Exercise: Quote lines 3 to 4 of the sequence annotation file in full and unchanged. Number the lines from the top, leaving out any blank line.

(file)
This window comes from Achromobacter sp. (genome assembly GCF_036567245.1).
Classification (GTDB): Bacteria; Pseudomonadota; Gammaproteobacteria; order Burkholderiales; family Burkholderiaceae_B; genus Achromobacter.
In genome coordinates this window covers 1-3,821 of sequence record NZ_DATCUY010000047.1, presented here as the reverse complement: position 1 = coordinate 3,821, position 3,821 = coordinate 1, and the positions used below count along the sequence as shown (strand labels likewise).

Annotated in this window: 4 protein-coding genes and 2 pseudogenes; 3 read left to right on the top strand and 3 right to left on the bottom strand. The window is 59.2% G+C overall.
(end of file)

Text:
In genome coordinates this window covers 1-3,821 of sequence record NZ_DATCUY010000047.1, presented here as the reverse complement: position 1 = coordinate 3,821, position 3,821 = coordinate 1, and the positions used below count along the sequence as shown (strand labels likewise).

Annotated in this window: 4 protein-coding genes and 2 pseudogenes; 3 read left to right on the top strand and 3 right to left on the bottom strand. The window is 59.2% G+C overall.